Linked by Thom Holwerda on Thu 11th Oct 2012 14:43 UTC
PDAs, Cellphones, Wireless Since I love making it seem as if The Netherlands is in any way relevant anywhere ever, here's the most recent market share figures for smartphones, released today, covering the month of August (there's a graph showing the figures for every month from August 2011 until August 2012). The iPhone has a market share of almost 20% - but Android is ravaging the market, and now holds a market share of 70% (!). Nearly 75% of all Android smartphones sold in The Netherlands are made by Samsung. If you take the entire phone market - including feature phones - the iPhone holds 13% (up from 8% in August 2011) and Android 47% (up from 30% in August 2011). Windows Phone barely manages to hold on at 1%, and the BlackBerry dropped from 13% to 5%. Interestingly enough, in this combined feature/smartphone market, nearly 50% are Samsung phones. This of course doesn't yet include the iPhone 5, so the next set of figures will most likely show a spike for Apple. Still, if The Netherlands is in any way indicative of the rest of Europe, it's no surprise Apple tends to focus on US figures during its presentations.
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RE[2]: Comment by MOS6510
by Tony Swash on Fri 12th Oct 2012 16:31 UTC in reply to "RE: Comment by MOS6510"
Tony Swash
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I wonder if this relates to a strange phenomena reported many times and from many sources which is that iOS users actually use their phones for platform functions (web, email, photography, social networking etc) far more than Android users. For example Chikita has just conducted a user agent analysis on millions of mobile ad impressions, spanning a 7-day time frame from October 3rd through October 9th, 2012. Looking solely at impressions coming from the iPhone 5 and Galaxy S III, they were able to observe the difference in Web traffic volume between the two devices, 18 days since the public release of the iPhone 5 and four months after the SIII release in the US. The newest Apple device has already overtaken the Galaxy S III in terms of Web traffic volume.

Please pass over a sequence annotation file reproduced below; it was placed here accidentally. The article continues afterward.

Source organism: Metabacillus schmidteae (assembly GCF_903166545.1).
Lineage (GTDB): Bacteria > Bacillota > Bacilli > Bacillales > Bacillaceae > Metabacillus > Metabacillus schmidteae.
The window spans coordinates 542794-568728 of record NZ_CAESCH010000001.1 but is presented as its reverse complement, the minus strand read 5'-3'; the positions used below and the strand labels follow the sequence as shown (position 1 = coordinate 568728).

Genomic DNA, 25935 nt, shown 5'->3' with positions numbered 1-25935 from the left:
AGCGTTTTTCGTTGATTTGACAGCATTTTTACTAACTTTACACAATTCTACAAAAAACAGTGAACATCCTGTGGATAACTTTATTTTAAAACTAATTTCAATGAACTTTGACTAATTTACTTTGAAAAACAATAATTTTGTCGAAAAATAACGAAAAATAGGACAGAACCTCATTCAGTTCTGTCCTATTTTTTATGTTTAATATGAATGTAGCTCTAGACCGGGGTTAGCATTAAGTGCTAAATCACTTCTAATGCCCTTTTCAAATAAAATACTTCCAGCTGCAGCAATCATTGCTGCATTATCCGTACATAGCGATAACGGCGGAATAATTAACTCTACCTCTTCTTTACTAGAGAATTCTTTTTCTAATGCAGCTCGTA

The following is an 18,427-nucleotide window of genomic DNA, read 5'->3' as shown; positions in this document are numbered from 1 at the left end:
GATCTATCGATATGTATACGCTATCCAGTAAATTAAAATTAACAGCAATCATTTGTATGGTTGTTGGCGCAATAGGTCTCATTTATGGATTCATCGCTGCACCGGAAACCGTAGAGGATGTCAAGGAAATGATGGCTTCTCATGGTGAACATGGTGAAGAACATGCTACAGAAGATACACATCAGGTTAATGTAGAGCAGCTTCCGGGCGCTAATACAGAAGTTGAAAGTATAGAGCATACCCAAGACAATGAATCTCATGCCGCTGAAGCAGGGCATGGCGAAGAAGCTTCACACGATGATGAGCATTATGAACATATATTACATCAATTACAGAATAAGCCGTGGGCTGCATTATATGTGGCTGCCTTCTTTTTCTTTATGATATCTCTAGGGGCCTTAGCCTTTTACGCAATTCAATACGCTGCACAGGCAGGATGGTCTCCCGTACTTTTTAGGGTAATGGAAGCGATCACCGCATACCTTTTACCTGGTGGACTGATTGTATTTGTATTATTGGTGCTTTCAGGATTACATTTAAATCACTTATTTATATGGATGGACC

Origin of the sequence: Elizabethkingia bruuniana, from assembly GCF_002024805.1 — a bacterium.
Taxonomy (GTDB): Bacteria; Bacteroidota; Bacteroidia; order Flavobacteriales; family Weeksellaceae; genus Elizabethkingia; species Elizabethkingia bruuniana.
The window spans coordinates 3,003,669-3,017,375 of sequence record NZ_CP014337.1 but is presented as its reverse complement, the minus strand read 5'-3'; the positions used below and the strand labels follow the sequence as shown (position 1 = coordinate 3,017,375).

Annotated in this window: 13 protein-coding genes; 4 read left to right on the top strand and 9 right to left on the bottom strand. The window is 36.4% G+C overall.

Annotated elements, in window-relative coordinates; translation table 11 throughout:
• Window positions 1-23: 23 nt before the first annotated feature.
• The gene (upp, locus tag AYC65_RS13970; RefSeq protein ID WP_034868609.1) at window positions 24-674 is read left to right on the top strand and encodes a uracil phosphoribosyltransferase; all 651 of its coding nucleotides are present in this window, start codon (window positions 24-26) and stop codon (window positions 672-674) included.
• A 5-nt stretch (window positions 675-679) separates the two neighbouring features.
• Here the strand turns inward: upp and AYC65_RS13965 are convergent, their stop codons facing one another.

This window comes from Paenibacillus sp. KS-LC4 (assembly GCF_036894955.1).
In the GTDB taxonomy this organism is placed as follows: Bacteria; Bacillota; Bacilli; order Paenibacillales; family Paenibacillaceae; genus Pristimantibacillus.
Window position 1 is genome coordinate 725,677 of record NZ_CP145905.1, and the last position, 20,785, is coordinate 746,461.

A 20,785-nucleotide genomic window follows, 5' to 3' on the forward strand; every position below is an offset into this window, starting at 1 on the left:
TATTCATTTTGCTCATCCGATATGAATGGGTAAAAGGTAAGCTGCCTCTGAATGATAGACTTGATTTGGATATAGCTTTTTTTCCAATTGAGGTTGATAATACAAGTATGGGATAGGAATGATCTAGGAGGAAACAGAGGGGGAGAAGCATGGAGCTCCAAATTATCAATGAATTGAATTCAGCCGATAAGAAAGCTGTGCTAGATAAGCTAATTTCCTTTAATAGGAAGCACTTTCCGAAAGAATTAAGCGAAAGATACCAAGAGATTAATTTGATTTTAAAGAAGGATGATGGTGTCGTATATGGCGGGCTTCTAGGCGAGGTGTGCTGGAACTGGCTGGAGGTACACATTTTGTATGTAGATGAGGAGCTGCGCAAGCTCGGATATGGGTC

This report is matched by many others all pointing to the same conclusion, people are doing much less stuff with their Android phones than with their iPhones.

I don't why this is happening but the scale of the mismatch between market share and usage is so large and so well confirmed through research that it cries out for explanation.

My favoured explanation will probably not sit well with some people. I think most people don't buy their Android phones because they are looking for the best smart phone platform. They buy them because that is what is being punted by the carriers or retailers, and because the want a modern looking phone with a touch screen but they don't really want to use them for much more than phoning and texting. But I could be wrong because there is little data about what drives actual usage patterns on the two platforms.

I would love to hear any other ideas people have as to why Android users just don't seem to use so many platform functions as much. It's certainly a bit puzzling.

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